FOR IMMEDIATE RELEASE
FROM: Vince Stricherz
DATE: June 3, 2002
Falklands penguins forage far enough from home to get into trouble
As the world's spiraling population creates greater demand for resources, the
southern Atlantic Ocean is becoming a more popular spot to consider for fishing
and oil exploration. But University of Washington zoologists and a Falkland
Islands researcher have found that such interest could prove detrimental to
Falklands penguins, whose numbers already could be declining.
Since 1995, Dee Boersma, a UW zoology professor; David Stokes, now at Sonoma
State University in California; and Ian Strange, who operates the New Island
South Conservation Trust in the Falklands, have monitored behavior and movements
of three penguin species ? Gentoos, Rockhoppers and Magellanics. The birds live
on the New Island preserve at the far west edge of the Falklands, about 300
miles off the coast of Argentina. To track how far they range for food, the
researchers attached transmitters to the penguins and found that, while Gentoos
tended to stay within 20 miles of the preserve, Rockhoppers, the smallest of the
three species, swam 180 miles or more.
England, which owns the Falklands, and Argentina fought a war over possession of
the islands 20 years ago. But in recent years the British, Falklands and
Argentine governments have forged closer ties, and have formed a Special
Cooperation Area for oil and gas exploration. That zone lies about 70 miles
southwest of New Island, well within the range of foraging Rockhoppers.
In addition, fleets from several nations are licensed to fish within Falklands
territorial waters, which are adjacent to large areas of the south Atlantic that
are not under the control of any nation.
For Boersma, a leading conservation biologist, and Strange, who founded the New
Island South Conservation Trust, the situation is worrisome. That's because oil
spills and being caught up in fishing nets are among the most serious perils
penguins can face in the open ocean, and there is evidence that some of the
Falklands penguin species already are suffering declining numbers, Boersma
"The penguins don't pay attention to national and international boundaries, so
we have to figure out some way to better reduce conflicts between people and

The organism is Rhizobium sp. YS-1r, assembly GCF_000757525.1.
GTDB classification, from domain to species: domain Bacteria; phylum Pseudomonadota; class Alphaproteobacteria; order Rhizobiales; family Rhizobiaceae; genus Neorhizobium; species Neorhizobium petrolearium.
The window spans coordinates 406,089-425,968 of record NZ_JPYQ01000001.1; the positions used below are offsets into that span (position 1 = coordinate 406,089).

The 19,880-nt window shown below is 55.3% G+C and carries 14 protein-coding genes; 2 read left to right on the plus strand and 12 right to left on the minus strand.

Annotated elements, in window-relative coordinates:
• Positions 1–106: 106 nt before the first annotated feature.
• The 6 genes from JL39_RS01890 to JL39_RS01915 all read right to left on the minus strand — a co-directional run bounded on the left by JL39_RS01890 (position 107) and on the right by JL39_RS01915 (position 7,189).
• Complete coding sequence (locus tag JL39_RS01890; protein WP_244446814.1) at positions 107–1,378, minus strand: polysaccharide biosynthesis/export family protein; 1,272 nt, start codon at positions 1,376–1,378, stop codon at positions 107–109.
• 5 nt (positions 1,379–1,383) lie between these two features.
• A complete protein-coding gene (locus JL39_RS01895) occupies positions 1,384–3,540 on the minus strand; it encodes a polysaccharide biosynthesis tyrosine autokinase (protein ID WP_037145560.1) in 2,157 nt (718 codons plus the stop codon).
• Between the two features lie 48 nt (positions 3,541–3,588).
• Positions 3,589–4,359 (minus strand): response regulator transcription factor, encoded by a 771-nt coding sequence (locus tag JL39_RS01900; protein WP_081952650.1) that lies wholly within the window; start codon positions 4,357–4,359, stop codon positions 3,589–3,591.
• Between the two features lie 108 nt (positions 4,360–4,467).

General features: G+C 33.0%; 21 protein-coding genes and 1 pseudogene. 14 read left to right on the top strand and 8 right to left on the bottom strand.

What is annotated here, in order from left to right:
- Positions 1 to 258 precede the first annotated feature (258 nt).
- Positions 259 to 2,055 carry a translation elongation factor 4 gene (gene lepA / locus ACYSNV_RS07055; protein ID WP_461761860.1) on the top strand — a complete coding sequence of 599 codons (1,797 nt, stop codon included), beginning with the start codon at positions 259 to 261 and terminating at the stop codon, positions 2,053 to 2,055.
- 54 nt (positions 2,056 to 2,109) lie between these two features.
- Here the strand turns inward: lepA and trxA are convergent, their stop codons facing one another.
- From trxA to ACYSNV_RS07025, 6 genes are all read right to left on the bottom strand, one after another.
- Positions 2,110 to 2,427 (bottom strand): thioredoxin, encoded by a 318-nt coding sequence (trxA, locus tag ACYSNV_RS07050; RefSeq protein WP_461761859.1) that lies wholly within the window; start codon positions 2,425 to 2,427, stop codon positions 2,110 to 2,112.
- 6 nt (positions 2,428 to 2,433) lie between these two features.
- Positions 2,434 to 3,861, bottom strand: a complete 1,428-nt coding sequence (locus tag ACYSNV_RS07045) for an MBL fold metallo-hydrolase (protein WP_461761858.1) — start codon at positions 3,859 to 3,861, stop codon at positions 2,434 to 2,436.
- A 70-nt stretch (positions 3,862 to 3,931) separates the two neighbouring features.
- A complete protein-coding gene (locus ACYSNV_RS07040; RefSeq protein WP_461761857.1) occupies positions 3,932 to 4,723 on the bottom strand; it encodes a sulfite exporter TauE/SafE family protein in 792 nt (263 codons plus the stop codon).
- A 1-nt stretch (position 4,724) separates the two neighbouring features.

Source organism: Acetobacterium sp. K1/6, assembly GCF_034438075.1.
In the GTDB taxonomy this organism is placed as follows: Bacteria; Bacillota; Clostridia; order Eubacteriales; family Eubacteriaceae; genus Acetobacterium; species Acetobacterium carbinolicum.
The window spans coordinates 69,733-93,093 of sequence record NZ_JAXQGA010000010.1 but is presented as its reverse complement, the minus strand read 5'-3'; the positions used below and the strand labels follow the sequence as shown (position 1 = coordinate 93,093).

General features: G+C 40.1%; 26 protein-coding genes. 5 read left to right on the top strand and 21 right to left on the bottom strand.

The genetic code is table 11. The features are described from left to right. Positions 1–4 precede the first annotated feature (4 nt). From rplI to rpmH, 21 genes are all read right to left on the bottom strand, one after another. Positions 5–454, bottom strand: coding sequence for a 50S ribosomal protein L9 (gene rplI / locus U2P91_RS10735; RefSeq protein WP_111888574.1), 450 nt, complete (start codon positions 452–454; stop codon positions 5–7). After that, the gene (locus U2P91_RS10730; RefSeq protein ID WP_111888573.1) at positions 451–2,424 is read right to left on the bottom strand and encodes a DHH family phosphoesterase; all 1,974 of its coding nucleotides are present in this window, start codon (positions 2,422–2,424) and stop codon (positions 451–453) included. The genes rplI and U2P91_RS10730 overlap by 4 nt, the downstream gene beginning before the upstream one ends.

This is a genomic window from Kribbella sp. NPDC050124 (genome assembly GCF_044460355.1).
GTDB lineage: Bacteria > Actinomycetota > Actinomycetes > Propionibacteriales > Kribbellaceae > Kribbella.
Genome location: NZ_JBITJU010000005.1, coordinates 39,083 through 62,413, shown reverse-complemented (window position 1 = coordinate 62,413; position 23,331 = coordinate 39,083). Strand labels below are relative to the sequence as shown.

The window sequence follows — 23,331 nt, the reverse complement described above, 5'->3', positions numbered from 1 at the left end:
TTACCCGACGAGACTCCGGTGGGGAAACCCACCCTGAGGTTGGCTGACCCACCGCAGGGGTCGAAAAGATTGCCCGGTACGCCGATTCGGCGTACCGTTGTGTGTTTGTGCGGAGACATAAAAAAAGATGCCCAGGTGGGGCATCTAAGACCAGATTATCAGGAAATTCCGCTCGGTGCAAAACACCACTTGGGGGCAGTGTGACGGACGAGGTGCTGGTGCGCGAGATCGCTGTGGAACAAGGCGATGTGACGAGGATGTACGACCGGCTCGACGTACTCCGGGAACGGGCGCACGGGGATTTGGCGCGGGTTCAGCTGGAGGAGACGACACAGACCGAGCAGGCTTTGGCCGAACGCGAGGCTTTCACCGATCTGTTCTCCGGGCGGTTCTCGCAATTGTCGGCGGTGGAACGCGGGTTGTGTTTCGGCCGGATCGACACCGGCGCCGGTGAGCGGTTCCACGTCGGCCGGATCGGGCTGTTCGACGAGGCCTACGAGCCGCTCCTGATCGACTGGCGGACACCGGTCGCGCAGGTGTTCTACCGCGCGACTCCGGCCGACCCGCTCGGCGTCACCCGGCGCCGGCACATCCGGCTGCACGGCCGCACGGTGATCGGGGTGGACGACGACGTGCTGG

organisms in the open ocean," she said.
More than 60 breeding species of birds live in the Falklands, and three-quarters
of them can be found on New Island, Strange said. Since 1971, he has operated
the preserve on half of the 8-mile-long, half-mile-wide island. The property is
now permanently protected as a charitable trust. A field station named for donor
Geoffrey Hughes can accommodate researchers and students. Strange, a
self-described naturalist, is a native of Lincolnshire, England, who moved to
the Falklands more than 40 years ago. He wanted to establish the preserve to
protect wildlife and build a research base.
"We're not going to stop oil exploration, I'm not that naïve," he said. "But we
may be able to come up with some strategy or plan that will help industry do the
Strange teamed up with Boersma and Stokes and underwrote the research in the
hope of finding what kind of threats might await the penguins that call his
island home. Additional funding for the research came from the Exxon-Mobil
Educational Alliance, the Pew Charitable Trusts, the New Island South
Conservation Trust and the Falkland Islands government. Their findings were
published in the British journal Aquatic Conservation: Marine and Freshwater
Ecosystems, in a special May edition dealing with the southwest Atlantic marine
The research started with just a few birds in 1995, using battery-operated
transmitters ? about 1 inch by 3 inches ? attached with a special epoxy to the
penguins' backs. The devices send signals to the Argo satellite, which tracks
their movement. The transmitters remain in place until the batteries go dead,
then are removed.
>From 1998 through 2000, Boersma, Stokes and Strange tracked two Gentoo, 18
Magellanic and 26 Rockhopper penguins. They found that the Gentoos stayed the
closest and Rockhoppers went the farthest. In addition, all of the Rockhoppers
that took long trips at least passed through the Special Cooperation Area, and
some spent several days foraging for fish in that zone, where future oil
exploration is possible. That was a surprise to many people, Boersma said, and
it emphasizes how much isn't yet known about many species.
"If we know more about other organisms and when they use particular areas and
resources, then we can manage our own activities around that," she said.
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